I’ve been motherless since June 10, 1998. I was 49 years old when my mother died, just short of my fiftieth birthday six months later. She had been diagnosed with stage four lung cancer that had metastasized just about everywhere. She refused treatment and was dead six months later. My daughter was nine so she has vivid memories of her Nana. For that I am grateful.

Most of my life I didn’t think I had been born to the right mother. When I thought of her then, especially when I was a sneering teenager, all I saw was her reticence, her timidity, and my father’s devotion to keeping her protected, almost naïve. She was shy, undereducated although she spoke German and Yiddish, and could finish the Sunday New York Times crossword puzzle within a day, mostly. She insisted on purchasing the Encyclopedia Brittanica when all of our neighbors had bought the easier and more pictured World Book, so that she had the references she needed to complete the Friday, Saturday, and Sunday puzzles. Neither my sister nor I were allowed to touch the puzzle, so neither of us learned the tricks although she would call out to me: What’s a five letter Spanish word for ________?

My mother met my father just a year after her father died and my father had just lost his best friend to pneumonia. They were eleven and twelve years old, both sad, forever changed by death, and became grammar school sweethearts. My father went off to college in the middle of the Depression. Years later when my parents were getting ready to move from my childhood home, we found the letters he had written to her then. My mother remembered them as love letters, however, my sister and I laughed reading his accounts of flirtations with a beautiful older woman on the train back down to West Virginia, or how he played cards all night and won a car in a hand of Texas Hold’em. 

My mother followed all of the rules, no matter how stunting and repressive. She was a virgin on her wedding night, already 23 years old, having known my father for all of those years. She worried about what other people thought. Cross your legs at the ankles not at the knees.  “They” were always passing judgment and she was terrified of what “they” thought. Yet as a child whenever my mother told me to do something, I would resist, put my hands on my hips, and ask: What’s the law that says so? I negotiated everything with her, and years later when I had a daughter, I let her negotiate everything with me, too.

My mother didn’t think she had taught me anything about standing up to authority, but of course, she had allowed me to stand up to her. I understand now that she allowed me risk and challenge because she had always wanted to live out her wilder instincts, instincts that I surely inherited from her although my mother had spent a lifetime suppressing them inside herself.  She stood up to my father, a lawyer himself, when it came to me, but never for herself. At home she was mush.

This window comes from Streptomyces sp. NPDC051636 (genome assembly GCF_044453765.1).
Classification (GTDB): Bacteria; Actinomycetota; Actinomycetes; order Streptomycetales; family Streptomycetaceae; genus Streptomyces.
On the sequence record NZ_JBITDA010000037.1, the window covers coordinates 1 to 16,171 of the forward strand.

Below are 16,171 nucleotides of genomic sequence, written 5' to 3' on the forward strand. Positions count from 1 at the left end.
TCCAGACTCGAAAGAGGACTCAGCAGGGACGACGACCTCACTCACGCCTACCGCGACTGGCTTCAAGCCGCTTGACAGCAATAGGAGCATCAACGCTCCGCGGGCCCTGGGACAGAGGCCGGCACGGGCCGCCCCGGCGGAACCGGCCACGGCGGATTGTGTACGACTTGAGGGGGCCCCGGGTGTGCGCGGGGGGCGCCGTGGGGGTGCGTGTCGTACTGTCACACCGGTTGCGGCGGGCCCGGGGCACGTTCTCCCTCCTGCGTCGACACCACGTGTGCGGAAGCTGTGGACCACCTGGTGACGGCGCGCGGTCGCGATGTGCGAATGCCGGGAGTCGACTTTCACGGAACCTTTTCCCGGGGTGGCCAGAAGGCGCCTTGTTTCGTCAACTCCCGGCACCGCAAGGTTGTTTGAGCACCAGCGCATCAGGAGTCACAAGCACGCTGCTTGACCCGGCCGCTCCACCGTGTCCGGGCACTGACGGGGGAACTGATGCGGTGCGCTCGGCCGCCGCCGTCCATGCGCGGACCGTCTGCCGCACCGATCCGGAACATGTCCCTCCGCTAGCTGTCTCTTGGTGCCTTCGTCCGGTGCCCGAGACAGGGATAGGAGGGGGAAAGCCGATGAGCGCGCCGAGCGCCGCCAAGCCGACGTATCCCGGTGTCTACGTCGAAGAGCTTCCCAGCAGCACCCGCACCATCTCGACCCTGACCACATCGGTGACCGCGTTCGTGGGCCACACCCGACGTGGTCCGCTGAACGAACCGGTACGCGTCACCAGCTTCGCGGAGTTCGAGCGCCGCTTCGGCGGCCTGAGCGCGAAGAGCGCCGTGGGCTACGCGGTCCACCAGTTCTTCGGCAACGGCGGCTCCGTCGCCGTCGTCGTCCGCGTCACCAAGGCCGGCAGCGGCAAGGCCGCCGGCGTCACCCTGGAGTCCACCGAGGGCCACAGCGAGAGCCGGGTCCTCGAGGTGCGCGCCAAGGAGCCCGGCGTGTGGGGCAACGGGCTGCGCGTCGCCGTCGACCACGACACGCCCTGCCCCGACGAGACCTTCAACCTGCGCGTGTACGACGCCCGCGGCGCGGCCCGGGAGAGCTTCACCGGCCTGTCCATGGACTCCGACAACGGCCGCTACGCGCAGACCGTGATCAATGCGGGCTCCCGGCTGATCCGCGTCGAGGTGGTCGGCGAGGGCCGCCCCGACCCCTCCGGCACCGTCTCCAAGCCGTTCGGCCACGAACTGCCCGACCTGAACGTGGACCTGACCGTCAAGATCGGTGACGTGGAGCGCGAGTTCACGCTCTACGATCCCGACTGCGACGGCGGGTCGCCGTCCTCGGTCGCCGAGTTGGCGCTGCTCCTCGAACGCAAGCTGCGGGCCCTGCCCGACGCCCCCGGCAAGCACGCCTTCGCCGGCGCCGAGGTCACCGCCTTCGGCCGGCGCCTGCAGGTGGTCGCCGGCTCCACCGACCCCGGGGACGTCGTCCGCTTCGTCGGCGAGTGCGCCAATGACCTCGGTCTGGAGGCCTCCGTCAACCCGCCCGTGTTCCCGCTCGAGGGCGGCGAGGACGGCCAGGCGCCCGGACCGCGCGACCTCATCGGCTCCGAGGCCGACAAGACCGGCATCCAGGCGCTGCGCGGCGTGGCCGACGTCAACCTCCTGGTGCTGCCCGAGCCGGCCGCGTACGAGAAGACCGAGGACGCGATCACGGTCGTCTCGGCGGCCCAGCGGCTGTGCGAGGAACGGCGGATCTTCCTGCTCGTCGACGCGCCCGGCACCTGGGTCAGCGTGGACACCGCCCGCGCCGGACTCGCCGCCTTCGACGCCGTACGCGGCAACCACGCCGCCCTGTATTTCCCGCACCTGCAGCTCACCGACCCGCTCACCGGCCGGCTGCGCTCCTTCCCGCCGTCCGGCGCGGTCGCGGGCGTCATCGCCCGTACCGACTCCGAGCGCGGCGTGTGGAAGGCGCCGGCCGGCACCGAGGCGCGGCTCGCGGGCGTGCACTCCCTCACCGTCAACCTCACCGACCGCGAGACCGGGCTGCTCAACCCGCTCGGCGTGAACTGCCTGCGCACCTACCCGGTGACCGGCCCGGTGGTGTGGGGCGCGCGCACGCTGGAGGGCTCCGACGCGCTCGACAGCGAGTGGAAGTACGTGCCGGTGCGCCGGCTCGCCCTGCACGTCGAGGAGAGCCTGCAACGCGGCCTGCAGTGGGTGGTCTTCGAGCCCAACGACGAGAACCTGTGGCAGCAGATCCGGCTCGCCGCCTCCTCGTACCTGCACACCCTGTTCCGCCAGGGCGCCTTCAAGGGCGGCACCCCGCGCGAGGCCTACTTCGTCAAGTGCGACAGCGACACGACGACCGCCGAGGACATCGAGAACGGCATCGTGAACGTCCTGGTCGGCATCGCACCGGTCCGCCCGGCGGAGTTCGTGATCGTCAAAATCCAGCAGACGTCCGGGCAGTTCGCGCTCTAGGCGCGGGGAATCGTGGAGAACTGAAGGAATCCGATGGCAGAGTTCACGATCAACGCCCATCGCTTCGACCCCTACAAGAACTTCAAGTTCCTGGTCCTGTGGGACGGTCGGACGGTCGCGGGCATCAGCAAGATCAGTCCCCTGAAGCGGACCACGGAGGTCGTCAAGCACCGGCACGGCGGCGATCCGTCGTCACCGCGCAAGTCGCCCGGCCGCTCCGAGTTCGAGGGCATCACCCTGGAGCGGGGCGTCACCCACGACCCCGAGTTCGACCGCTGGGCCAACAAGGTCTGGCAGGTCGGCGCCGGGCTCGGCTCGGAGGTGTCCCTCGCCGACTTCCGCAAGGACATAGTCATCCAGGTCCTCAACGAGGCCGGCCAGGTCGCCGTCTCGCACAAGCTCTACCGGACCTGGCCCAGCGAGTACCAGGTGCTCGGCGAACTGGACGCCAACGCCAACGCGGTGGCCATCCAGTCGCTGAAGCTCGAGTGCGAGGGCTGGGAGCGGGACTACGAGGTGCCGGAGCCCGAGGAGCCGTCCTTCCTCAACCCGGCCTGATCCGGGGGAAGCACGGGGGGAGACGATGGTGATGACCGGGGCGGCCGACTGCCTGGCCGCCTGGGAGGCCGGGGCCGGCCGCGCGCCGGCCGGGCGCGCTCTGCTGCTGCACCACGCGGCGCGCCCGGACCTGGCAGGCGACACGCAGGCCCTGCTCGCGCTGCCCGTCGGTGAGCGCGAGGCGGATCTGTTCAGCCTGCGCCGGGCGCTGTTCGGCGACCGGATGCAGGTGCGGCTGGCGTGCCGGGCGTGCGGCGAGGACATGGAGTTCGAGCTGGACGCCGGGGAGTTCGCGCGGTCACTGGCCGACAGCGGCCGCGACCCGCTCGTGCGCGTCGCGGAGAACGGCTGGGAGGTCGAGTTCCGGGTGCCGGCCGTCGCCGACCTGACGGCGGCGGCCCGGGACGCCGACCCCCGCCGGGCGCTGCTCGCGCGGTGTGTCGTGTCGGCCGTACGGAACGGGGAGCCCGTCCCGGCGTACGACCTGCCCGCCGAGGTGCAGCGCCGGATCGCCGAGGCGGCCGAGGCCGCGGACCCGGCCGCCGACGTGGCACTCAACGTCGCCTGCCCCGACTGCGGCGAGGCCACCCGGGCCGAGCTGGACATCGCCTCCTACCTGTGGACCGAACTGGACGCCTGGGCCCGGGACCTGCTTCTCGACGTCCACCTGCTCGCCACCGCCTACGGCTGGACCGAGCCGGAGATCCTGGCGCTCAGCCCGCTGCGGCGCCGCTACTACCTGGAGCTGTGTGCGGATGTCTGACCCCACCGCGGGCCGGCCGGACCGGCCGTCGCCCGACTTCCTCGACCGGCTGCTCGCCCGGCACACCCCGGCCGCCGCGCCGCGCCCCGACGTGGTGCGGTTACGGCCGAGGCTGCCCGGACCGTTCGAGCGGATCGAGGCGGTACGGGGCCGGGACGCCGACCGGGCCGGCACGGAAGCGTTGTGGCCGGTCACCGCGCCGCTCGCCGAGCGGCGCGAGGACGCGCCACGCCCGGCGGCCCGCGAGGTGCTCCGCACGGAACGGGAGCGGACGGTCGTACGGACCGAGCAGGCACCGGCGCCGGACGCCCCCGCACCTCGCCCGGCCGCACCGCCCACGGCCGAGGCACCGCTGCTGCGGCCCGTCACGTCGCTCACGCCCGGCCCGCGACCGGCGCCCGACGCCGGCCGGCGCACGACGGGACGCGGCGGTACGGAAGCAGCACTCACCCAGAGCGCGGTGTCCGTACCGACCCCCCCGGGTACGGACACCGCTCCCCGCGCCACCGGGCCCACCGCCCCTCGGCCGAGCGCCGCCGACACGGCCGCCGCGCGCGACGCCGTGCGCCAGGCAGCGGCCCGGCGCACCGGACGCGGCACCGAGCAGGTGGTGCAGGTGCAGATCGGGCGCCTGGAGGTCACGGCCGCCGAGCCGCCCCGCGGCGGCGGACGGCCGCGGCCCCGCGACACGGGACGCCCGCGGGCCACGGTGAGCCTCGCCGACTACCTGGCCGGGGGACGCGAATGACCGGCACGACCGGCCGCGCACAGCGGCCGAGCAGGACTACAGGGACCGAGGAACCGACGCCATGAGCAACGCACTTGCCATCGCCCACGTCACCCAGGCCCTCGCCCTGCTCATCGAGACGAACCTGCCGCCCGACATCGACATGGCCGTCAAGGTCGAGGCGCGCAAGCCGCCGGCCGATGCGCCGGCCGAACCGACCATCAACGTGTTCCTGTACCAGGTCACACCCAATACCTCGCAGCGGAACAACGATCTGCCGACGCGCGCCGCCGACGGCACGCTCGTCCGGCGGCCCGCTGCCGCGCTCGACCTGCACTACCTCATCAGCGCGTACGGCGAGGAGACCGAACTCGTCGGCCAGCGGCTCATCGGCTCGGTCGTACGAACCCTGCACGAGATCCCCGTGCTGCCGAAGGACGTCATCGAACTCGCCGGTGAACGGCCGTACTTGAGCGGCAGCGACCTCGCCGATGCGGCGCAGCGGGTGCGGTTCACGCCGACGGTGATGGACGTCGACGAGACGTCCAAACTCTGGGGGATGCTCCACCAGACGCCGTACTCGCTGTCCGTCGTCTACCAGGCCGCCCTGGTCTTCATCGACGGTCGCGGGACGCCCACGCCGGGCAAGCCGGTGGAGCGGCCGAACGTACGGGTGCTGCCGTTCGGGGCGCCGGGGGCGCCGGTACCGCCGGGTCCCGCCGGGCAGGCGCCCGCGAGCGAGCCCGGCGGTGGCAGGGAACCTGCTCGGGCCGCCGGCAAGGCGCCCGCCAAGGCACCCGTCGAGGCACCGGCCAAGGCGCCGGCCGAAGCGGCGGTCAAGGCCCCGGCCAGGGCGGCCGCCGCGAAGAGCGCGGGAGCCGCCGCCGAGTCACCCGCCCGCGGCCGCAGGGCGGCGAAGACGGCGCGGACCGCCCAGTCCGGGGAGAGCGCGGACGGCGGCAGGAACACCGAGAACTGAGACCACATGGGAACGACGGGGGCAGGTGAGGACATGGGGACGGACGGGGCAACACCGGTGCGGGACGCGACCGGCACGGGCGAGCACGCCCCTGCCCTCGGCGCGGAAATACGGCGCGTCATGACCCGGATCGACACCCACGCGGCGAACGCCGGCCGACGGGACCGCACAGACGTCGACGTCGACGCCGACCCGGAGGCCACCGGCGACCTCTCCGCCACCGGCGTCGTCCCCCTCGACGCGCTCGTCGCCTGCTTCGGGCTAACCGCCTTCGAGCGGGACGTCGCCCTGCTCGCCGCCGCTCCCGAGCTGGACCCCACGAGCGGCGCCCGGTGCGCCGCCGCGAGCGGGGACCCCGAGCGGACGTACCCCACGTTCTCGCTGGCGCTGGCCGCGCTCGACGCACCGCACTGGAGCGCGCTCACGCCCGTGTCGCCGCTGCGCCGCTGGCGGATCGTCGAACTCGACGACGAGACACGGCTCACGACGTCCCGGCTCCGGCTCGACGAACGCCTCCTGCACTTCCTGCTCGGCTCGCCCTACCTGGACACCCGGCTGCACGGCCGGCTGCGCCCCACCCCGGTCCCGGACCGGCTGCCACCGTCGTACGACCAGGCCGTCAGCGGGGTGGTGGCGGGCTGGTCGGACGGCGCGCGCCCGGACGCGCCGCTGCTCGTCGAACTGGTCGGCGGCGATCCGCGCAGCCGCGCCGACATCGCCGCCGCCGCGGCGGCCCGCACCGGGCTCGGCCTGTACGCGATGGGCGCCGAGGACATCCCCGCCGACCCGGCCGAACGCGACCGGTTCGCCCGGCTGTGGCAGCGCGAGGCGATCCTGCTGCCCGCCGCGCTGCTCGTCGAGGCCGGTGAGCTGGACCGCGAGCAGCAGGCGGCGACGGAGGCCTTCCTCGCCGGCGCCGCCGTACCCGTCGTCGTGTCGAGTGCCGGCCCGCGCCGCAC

And when she was dying, when she lay in my arms, drifting in and out of morphine dreams, I realized that throughout my life, she had allowed me to show her how strong I could be, playing out to her who I wanted to be. But strength alone is nothing; she also taught me the value of kindness, rooted always in compassion and forgiveness. And it is that strength and kindness, now, in the middle of Midtown Manhattan during the novel corona pandemic, that is getting me through the confinement, the anxiety, the responsibility for caring for an ill husband who is disappearing before my eyes from Parkinson’s Disease. Our marriage had fractured before he took ill. We had often lived separate lives. Now when I have to manage the finances, pay the bills, coordinate the complexity of grocery deliveries, cook all of the meals and clean up, wash the clothes in the communal laundry, clean the apartment, always disinfecting, take out the garbage and recyclables, sort the mail, arrange for his virtual physical and speech therapy, set up his telemedicine appointments, deliver his cane or walker when his legs are weak, find the words when he cannot finish a sentence, now that combination of strength and kindness, gifts from my mother, are keeping me strong and kind.